Importantly, association of HNF4α with the promoter was increased during fasting, which correlates with increased PPARα mRNA and protein levels (Fig. 3F and G and and1C).1C). These results indicate that PPARα is a canonical HNF4α-regulated gene not modulated by Hes6.
Previous studies established that HNF4α regulates its own expression through facilitating the interaction between the Hnf4α enhancer and promoter (10, 24). HNF4α is recruited to its upstream enhancer, and due to loop formation between the enhancer and promoter, it is also detected on the proximal regulatory region by ChIP assays (Fig. (Fig.4D)4D) (11, 24). HNF4α mRNA and protein levels decreased significantly in Hes6Tg animals (Fig. 4A and B). In contrast, increased HNF4α mRNA and protein were detected in fasted wild-type mice, where Hes6 protein is lost (Fig. (Fig.4A4A and and1C).1C). In addition, overexpression of Hes6 repressed Hnf4 promoter-driven transcription in transient transfection assays (Fig. (Fig.4C).4C). This points to a feedback regulation between HNF4α and Hes6 in wild-type animals, which was further confirmed by the detection of Hes6 recruitment to the Hnf4α regulatory regions (Fig. (Fig.4D).4D). As expected, Hes6 recruitment was not detected in fasted wild-type animals or in Hnf4-LivKO mice, where Hes6 expression is diminished. We also failed to detect Hes6 association with the Hnf4α regulatory regions in Hes6Tg/Hnf4KO mice, in which Hes6 expression is restored (Fig. (Fig.4D).4D). These data suggest that HNF4α is required for the recruitment of Hes6 to its own regulatory region.
To identify the potential direct role of PPARα in the mechanism of fasting-dependent induction of Hnf4α transcription, we analyzed the recruitment of PPARα to the Hnf4α promoter under feeding and fasting conditions. PPARα association could be detected only in fasted wild-type animals but not in fed or Hnf4-LivKO mice (Fig. (Fig.4D).4D). This suggests that PPARα association requires the presence of HNF4α. Activation of Hnf4α transcription upon fasting can therefore be explained by replacement of the negative modulator Hes6 by activated PPARα in the Hnf4α regulatory region. In agreement with this, in reporter assays we could detect ligand-dependent transactivation of the Hnf4α promoter/enhancer by PPARα, which was abolished by Hes6 overexpression (Fig. (Fig.4C4C).
Analysis of the metabolic profiles of Hes6Tg mice revealed that doubling the amount of intracellular Hes6 protein leads to significantly reduced serum β-hydroxybutyrate and increased hepatic free fatty acid levels, while serum and hepatic triglyceride levels were not affected (Fig. (Fig.5A).5A). This raised the possibility that Hes6, besides modulating HNF4α and PPARγ transcription, may also influence the expression of some genes involved in fatty acid metabolism in a direct manner. The hepatic mRNAs encoding CD36, a major fatty acid transport protein (7), and ACOT1, which hydrolyzes long-chain acyl coenzymes A (acyl-CoAs) to free fatty acids, were highly elevated in Hnf4-LivKO mice but decreased in Hes6Tg mice (Fig. 5B and C). These genes are activated during fasting and have previously been identified as PPARα target genes (1, 6). Therefore, we analyzed the association of transcription factors with their promoters in fed and fasted animals. HNF4α and Hes6 occupied both Cd36 and Acot1 promoters in fed wild-type animals when the genes were expressed at low levels (Fig. 5B and C). The lack of Hes6 recruitment to these promoters in Hes6Tg/Hnf4KO mice suggests that its association requires HNF4α. In these latter animals, induction of Cd36 and Acot1 genes was not affected. In Hnf4-LivKO mice, PPARα replaced HNF4α and Hes6 on both promoters, and PPARγ also associated with the Cd36 promoter (Fig. 5B and C). Importantly, an exchange of HNF4α/Hes6 complex by PPARα was also observed in fasted animals. These results suggest that in wild-type mice, the Cd36 and Acot1 genes are repressed by the HNF4α/Hes6 complex, while in Hnf4-LivKO mice or in fasted animals, they are activated via a derepression-activation mechanism mediated by the exchange of HNF4α/Hes6 repressor complex with activated PPARα.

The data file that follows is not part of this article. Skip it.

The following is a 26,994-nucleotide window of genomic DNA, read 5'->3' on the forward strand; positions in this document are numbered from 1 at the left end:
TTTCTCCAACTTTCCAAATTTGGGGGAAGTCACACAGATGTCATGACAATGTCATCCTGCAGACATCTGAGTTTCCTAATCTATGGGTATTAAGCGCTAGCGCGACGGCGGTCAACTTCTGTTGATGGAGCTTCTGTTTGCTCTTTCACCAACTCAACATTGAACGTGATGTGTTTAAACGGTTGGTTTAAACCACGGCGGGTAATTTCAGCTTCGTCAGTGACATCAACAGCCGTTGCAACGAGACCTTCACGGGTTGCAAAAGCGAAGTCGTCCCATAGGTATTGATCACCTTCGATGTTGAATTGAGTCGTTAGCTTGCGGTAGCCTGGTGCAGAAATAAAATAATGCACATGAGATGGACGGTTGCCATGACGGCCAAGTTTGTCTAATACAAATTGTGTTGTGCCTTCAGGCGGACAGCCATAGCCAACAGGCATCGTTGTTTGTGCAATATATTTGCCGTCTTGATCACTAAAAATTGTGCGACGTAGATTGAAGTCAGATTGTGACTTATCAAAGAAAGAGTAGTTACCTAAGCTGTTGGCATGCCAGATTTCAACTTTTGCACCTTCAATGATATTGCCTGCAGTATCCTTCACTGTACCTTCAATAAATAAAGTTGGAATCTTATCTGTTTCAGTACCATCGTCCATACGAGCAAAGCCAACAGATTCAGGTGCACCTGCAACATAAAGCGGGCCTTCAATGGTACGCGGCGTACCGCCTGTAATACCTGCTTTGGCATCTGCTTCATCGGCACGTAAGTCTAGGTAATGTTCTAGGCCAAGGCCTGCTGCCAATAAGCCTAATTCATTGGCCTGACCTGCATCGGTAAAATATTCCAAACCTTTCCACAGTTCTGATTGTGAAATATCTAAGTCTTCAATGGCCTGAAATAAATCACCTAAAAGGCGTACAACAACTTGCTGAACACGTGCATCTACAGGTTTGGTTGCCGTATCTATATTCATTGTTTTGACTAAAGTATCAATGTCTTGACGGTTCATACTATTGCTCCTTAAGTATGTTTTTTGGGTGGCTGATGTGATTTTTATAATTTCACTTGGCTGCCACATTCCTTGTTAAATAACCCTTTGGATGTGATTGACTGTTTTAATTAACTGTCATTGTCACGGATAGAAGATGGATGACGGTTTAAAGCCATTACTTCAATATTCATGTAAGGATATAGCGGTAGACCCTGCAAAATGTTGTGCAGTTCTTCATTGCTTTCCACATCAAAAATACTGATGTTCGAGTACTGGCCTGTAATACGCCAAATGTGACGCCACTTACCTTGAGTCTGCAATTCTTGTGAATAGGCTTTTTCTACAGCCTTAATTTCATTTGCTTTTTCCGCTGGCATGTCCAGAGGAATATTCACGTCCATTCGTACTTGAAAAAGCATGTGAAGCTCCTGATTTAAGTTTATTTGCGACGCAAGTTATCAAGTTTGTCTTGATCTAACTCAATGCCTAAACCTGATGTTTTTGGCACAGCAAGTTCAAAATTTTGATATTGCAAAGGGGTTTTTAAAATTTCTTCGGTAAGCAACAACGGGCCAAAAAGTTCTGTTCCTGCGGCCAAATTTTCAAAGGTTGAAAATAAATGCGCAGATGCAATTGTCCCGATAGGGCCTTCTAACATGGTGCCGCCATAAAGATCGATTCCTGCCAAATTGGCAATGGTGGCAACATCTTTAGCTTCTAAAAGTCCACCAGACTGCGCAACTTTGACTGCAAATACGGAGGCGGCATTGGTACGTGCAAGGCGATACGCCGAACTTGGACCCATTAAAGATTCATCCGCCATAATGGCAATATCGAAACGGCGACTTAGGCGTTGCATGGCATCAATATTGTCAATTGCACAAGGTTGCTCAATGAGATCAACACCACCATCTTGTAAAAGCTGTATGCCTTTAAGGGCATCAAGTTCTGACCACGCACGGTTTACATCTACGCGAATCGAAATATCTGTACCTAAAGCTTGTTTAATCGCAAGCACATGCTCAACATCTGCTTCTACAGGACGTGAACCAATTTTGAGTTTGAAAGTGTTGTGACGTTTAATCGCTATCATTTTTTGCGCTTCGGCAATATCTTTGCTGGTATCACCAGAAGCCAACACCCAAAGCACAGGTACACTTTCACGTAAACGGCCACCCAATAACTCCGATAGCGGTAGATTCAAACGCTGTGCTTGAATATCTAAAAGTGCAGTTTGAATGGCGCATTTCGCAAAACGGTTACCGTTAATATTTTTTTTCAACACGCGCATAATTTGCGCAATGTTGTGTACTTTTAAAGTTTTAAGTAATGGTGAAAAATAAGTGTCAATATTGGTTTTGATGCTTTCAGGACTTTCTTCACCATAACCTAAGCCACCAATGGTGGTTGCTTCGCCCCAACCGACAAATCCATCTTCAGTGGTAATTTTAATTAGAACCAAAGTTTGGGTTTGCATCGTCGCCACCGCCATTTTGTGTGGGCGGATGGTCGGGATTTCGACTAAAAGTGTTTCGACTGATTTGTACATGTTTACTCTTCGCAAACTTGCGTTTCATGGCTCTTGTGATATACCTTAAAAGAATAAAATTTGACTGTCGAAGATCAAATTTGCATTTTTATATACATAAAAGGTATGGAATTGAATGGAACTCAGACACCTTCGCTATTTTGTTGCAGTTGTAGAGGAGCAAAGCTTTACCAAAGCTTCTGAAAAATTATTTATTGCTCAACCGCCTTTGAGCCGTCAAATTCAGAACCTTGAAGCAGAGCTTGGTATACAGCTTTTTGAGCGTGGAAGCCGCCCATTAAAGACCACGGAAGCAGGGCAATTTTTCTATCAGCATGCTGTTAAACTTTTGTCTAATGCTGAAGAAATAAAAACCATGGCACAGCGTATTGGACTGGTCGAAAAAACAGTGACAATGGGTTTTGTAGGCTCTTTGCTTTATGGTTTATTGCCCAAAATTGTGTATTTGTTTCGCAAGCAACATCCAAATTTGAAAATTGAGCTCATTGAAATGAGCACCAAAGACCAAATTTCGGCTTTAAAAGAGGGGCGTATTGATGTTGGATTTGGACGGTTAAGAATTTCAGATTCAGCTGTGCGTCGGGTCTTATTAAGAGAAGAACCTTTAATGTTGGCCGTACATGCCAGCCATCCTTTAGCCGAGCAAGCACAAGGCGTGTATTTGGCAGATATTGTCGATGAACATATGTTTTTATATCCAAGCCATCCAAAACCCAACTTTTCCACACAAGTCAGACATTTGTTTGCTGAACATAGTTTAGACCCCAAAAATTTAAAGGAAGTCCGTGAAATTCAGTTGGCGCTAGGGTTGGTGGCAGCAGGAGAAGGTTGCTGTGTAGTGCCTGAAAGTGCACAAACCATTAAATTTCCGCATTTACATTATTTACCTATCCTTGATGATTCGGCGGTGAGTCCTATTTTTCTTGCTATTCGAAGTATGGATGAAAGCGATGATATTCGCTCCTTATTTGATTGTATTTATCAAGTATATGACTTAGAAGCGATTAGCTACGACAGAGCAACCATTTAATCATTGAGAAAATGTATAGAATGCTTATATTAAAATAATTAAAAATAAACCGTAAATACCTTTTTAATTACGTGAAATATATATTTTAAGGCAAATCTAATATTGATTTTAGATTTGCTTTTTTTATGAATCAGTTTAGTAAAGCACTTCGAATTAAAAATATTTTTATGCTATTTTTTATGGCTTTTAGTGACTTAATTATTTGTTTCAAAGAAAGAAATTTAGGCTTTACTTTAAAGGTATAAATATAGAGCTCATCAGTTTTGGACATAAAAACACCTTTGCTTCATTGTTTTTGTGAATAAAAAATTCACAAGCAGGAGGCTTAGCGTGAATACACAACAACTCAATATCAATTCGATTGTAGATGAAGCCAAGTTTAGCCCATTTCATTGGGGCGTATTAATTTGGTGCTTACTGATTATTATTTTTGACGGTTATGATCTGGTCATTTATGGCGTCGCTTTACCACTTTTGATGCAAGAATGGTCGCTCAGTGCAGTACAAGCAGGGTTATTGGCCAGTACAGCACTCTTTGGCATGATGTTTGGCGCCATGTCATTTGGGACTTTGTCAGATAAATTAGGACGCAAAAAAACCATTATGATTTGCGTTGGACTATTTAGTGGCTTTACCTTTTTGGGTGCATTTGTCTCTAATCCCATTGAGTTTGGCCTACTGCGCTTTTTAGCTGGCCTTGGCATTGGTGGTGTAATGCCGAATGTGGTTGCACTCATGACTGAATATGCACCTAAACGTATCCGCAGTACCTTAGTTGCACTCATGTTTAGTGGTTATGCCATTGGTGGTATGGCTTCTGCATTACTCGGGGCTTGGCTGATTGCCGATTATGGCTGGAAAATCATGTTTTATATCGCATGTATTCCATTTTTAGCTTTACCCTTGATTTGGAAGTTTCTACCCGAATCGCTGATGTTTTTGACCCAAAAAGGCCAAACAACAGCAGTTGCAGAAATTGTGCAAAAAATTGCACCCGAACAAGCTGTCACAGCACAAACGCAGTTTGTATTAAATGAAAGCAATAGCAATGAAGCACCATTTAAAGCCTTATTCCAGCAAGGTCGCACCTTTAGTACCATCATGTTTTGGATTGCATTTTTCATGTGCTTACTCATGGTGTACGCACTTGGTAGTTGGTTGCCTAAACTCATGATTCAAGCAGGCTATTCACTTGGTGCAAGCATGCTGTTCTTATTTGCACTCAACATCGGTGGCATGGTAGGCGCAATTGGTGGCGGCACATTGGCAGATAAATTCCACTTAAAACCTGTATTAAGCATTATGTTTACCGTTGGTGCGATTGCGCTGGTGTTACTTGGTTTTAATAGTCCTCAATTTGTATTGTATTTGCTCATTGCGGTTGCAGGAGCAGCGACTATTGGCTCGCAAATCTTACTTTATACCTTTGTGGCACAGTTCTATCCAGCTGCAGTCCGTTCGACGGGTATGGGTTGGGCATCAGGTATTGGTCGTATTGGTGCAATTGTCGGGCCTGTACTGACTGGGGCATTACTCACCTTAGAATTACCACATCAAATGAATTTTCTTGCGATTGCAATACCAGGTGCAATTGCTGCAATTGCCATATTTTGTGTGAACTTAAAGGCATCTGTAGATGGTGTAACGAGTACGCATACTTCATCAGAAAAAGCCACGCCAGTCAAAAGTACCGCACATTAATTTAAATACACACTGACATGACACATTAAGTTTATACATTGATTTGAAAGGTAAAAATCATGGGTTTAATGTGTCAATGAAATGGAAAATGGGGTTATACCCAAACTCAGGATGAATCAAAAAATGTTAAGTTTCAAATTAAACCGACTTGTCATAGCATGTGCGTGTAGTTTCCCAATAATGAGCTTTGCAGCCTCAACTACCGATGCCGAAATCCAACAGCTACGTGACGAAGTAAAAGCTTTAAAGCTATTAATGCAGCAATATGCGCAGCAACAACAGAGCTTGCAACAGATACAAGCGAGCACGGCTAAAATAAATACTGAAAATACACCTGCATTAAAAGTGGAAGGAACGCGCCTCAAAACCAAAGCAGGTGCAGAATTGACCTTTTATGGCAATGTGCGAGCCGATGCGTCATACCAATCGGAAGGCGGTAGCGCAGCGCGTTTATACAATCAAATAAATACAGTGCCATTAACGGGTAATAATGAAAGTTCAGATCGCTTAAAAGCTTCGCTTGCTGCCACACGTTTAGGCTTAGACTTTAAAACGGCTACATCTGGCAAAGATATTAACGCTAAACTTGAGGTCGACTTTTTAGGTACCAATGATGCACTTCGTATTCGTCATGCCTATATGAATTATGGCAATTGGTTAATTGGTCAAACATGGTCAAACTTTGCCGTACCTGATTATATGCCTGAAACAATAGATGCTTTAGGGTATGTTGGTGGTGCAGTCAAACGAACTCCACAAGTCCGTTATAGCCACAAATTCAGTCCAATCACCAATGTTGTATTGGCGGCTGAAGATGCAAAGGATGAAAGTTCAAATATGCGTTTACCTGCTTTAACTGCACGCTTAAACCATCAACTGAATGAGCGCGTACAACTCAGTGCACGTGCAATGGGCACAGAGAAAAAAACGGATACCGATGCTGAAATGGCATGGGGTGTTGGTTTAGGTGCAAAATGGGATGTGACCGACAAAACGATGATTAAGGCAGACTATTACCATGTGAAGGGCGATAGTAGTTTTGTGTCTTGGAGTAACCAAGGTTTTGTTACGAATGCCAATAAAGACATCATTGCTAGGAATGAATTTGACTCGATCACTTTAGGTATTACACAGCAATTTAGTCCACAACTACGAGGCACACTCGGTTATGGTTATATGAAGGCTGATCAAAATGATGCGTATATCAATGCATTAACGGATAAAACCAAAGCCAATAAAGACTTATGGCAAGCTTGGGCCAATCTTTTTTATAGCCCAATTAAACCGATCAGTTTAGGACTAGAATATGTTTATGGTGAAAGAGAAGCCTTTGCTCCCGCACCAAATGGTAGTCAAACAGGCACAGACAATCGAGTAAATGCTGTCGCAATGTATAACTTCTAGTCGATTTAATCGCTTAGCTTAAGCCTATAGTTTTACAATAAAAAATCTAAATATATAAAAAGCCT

An analogous situation was evident in the regulation of two other PPARα target genes, Fgf21 (fibroblast growth factor 21) and Hmgcs2 (hydroxymethyl-glutaryl-CoA synthase 2). These correspond to a key regulator and the rate-limiting enzyme of the ketogenesis pathway, respectively (2, 17, 36). The mRNAs encoding FGF21 and HMGCS2 were significantly increased in Hnf4-LivKO mice but decreased in Hes6Tg mice (Fig. 6A and B). HNF4α and Hes6 occupied the Fgf21 and Hmgcs2 promoters in wild-type animals and dissociated from them during fasting when recruitment of PPARα was observed (Fig. 6A and B). In the case of the Hmgcs2 promoter, PPARα association could also be detected in wild-type animals and in Hnf4-LivKO mice, which may explain the lower extent of induction of the gene during fasting.
Further evidence for the requirement of PPARα in the activation of Cd36, Acot1, Hmgcs2, and Fgf21 genes in Hnf4-LivKO mice was provided by the analysis of their mRNA levels in Hnf4α/Pparα double KO mice. The mRNA levels of HMGCS2, ACOT1, and FGF21 were not significantly altered in these animals compared to wild-type counterparts (see Fig. S2 at http://www.fleming.gr/en/investigators/Talianidis/MCB_00927-09_Supplement.pdf). In Hnf4α/Pparα double KO mice Cd36 mRNA was still increased, albeit to a lower extent than in Hnf4-LivKO mice. This can be explained by the action of PPARγ on the Cd36 promoter since HNF4α deficiency-mediated induction of PPARγ was not affected by the simultaneous loss of PPARα (see Fig. S2 at the URL given above).